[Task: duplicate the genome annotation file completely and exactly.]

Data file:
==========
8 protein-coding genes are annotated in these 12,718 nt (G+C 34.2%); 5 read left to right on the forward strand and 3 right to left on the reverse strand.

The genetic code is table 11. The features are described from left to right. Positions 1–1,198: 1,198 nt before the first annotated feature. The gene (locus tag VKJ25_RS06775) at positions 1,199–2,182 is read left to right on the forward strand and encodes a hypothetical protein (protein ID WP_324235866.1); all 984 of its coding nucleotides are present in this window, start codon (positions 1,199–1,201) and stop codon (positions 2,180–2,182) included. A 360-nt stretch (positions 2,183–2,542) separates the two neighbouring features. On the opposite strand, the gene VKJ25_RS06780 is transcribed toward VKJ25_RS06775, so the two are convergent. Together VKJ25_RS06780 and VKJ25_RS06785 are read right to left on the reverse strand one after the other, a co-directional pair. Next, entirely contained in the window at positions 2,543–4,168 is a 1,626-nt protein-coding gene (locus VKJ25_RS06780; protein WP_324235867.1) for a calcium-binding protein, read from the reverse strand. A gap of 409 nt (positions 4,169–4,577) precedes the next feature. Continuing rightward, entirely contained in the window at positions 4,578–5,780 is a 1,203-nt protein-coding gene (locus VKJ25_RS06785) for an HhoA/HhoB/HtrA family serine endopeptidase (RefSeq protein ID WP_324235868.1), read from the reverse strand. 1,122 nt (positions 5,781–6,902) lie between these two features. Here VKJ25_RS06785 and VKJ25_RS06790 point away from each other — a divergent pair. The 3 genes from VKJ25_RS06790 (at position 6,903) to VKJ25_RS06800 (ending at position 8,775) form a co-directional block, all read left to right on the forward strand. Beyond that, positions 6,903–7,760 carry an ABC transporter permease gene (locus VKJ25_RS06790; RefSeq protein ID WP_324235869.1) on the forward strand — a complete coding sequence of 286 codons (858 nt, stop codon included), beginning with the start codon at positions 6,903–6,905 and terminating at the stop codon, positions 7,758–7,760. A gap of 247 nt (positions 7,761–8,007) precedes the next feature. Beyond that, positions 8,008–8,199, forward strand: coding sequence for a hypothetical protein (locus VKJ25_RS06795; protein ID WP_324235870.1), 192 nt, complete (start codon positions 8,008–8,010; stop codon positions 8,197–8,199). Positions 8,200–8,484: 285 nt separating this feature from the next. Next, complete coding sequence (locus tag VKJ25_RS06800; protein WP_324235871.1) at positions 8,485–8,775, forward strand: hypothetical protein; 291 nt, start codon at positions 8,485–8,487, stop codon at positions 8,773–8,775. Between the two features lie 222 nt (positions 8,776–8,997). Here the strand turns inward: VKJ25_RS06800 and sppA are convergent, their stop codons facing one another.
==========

8 protein-coding genes are annotated in these 12,718 nt (G+C 34.2%); 5 read left to right on the forward strand and 3 right to left on the reverse strand.

The genetic code is table 11. The features are described from left to right. Positions 1–1,198: 1,198 nt before the first annotated feature. The gene (locus tag VKJ25_RS06775) at positions 1,199–2,182 is read left to right on the forward strand and encodes a hypothetical protein (protein ID WP_324235866.1); all 984 of its coding nucleotides are present in this window, start codon (positions 1,199–1,201) and stop codon (positions 2,180–2,182) included. A 360-nt stretch (positions 2,183–2,542) separates the two neighbouring features. On the opposite strand, the gene VKJ25_RS06780 is transcribed toward VKJ25_RS06775, so the two are convergent. Together VKJ25_RS06780 and VKJ25_RS06785 are read right to left on the reverse strand one after the other, a co-directional pair. Next, entirely contained in the window at positions 2,543–4,168 is a 1,626-nt protein-coding gene (locus VKJ25_RS06780; protein WP_324235867.1) for a calcium-binding protein, read from the reverse strand. A gap of 409 nt (positions 4,169–4,577) precedes the next feature. Continuing rightward, entirely contained in the window at positions 4,578–5,780 is a 1,203-nt protein-coding gene (locus VKJ25_RS06785) for an HhoA/HhoB/HtrA family serine endopeptidase (RefSeq protein ID WP_324235868.1), read from the reverse strand. 1,122 nt (positions 5,781–6,902) lie between these two features. Here VKJ25_RS06785 and VKJ25_RS06790 point away from each other — a divergent pair. The 3 genes from VKJ25_RS06790 (at position 6,903) to VKJ25_RS06800 (ending at position 8,775) form a co-directional block, all read left to right on the forward strand. Beyond that, positions 6,903–7,760 carry an ABC transporter permease gene (locus VKJ25_RS06790; RefSeq protein ID WP_324235869.1) on the forward strand — a complete coding sequence of 286 codons (858 nt, stop codon included), beginning with the start codon at positions 6,903–6,905 and terminating at the stop codon, positions 7,758–7,760. A gap of 247 nt (positions 7,761–8,007) precedes the next feature. Beyond that, positions 8,008–8,199, forward strand: coding sequence for a hypothetical protein (locus VKJ25_RS06795; protein ID WP_324235870.1), 192 nt, complete (start codon positions 8,008–8,010; stop codon positions 8,197–8,199). Positions 8,200–8,484: 285 nt separating this feature from the next. Next, complete coding sequence (locus tag VKJ25_RS06800; protein WP_324235871.1) at positions 8,485–8,775, forward strand: hypothetical protein; 291 nt, start codon at positions 8,485–8,487, stop codon at positions 8,773–8,775. Between the two features lie 222 nt (positions 8,776–8,997). Here the strand turns inward: VKJ25_RS06800 and sppA are convergent, their stop codons facing one another.